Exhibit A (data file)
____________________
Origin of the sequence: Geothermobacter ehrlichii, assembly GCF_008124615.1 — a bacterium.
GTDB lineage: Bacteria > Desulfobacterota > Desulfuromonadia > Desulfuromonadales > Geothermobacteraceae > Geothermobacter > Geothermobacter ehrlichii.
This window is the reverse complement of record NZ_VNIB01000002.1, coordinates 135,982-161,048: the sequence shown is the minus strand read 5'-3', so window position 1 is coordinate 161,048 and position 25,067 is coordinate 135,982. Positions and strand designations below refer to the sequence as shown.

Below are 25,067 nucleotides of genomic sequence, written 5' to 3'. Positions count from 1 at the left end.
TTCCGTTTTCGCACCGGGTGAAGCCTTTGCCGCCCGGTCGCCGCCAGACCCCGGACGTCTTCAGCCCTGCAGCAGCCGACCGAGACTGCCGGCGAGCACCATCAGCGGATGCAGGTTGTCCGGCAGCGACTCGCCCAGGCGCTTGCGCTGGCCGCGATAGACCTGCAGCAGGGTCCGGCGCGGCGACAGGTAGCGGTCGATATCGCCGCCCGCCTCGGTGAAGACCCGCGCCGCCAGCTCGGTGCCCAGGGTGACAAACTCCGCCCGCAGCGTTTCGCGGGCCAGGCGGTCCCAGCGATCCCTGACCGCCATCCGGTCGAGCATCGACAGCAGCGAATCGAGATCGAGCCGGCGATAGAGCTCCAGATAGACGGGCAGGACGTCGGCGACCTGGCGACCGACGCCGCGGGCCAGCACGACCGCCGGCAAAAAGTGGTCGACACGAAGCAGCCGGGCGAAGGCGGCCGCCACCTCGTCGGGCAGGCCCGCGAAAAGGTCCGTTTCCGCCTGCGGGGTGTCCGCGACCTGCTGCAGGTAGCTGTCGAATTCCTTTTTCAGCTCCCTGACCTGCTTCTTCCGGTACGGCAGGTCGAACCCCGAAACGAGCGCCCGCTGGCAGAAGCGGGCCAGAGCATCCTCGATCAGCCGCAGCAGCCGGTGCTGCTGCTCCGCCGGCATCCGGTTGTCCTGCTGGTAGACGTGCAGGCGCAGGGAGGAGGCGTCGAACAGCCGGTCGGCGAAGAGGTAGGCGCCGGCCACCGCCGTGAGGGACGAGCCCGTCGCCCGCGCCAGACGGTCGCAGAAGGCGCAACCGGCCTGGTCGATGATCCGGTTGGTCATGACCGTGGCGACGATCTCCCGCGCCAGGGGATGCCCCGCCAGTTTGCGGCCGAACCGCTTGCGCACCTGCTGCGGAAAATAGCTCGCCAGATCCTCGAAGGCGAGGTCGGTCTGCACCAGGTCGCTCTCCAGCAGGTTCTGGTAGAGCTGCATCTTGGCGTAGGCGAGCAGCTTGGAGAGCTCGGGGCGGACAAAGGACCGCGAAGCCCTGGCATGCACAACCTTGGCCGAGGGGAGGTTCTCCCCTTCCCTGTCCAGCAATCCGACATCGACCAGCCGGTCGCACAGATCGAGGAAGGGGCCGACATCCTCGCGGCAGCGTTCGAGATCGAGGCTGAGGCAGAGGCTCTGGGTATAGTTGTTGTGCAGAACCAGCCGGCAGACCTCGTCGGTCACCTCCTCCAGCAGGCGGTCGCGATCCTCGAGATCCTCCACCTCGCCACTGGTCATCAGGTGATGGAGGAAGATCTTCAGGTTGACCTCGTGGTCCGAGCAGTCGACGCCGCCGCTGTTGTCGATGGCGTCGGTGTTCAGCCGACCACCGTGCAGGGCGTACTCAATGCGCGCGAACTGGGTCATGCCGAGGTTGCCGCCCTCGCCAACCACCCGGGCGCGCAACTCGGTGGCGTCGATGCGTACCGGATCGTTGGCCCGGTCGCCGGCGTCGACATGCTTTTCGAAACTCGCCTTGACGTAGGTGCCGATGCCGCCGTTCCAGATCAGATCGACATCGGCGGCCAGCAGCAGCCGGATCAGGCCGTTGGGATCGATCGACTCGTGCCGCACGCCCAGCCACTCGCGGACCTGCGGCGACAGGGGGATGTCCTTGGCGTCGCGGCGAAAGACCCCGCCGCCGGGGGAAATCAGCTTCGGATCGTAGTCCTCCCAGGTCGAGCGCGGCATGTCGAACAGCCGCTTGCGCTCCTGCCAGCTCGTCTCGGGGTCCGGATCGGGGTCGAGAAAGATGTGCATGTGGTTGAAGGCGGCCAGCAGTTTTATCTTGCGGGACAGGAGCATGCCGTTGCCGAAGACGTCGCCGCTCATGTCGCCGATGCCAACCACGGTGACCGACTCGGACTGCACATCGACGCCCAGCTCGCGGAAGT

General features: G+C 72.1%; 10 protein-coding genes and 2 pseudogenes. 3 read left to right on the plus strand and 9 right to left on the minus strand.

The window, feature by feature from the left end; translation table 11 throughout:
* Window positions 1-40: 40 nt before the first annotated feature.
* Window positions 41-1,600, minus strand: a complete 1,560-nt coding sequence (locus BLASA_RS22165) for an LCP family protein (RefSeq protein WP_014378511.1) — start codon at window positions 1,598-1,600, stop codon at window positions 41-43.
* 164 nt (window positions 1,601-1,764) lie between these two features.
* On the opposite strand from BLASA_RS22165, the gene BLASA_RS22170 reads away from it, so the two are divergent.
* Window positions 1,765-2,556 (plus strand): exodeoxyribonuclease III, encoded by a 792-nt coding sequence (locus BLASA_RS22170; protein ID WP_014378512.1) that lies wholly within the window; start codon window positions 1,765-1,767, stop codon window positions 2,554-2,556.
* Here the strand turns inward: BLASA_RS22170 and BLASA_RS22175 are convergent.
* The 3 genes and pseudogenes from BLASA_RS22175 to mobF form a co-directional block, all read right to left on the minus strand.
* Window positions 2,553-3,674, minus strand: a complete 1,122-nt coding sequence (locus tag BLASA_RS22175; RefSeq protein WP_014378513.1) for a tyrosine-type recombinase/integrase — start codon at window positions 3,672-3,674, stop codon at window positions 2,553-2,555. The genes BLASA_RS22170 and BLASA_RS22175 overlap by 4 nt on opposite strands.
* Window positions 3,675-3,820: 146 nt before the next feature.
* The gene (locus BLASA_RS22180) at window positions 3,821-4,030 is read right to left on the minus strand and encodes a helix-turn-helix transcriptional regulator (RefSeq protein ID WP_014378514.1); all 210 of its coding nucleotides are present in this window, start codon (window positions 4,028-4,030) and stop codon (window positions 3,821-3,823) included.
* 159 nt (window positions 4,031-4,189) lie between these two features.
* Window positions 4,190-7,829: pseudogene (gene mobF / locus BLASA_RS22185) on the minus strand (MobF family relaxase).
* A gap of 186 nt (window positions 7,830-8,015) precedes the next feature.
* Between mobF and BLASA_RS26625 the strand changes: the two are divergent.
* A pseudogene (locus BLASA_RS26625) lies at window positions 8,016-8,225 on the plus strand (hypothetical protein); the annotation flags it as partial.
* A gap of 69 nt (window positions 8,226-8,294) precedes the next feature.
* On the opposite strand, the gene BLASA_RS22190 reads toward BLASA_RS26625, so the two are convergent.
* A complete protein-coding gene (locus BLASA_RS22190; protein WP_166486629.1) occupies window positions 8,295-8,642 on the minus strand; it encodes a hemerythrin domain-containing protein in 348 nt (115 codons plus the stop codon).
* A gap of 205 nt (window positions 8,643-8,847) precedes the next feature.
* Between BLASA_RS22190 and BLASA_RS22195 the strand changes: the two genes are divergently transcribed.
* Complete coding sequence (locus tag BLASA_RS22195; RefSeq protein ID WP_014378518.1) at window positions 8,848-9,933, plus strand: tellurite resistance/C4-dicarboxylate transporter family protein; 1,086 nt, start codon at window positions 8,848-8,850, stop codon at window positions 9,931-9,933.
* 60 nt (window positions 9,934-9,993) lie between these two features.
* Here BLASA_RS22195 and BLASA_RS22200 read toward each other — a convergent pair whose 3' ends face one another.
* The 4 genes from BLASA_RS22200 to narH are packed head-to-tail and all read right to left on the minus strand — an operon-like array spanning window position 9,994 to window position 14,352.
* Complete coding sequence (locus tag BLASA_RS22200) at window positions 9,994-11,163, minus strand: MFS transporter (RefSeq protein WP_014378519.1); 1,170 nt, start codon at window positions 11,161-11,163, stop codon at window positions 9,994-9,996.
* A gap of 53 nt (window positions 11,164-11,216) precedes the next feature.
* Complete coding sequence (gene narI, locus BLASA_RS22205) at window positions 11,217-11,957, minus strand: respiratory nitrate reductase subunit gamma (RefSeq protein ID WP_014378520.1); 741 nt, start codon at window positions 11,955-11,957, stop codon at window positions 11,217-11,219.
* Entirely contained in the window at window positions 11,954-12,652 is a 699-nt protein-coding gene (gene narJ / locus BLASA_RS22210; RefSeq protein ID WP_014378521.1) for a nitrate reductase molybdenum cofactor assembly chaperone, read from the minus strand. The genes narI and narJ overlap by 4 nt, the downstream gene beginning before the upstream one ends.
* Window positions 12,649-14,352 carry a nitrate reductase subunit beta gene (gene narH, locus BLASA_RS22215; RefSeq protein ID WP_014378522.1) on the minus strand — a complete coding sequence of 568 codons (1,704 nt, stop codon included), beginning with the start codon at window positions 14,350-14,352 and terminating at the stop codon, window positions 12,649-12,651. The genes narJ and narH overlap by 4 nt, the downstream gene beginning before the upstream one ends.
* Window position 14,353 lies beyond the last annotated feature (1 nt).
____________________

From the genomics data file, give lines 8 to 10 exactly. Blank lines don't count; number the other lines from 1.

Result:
* Window positions 1-40: 40 nt before the first annotated feature.
* Window positions 41-1,600, minus strand: a complete 1,560-nt coding sequence (locus BLASA_RS22165) for an LCP family protein (RefSeq protein WP_014378511.1) — start codon at window positions 1,598-1,600, stop codon at window positions 41-43.
* 164 nt (window positions 1,601-1,764) lie between these two features.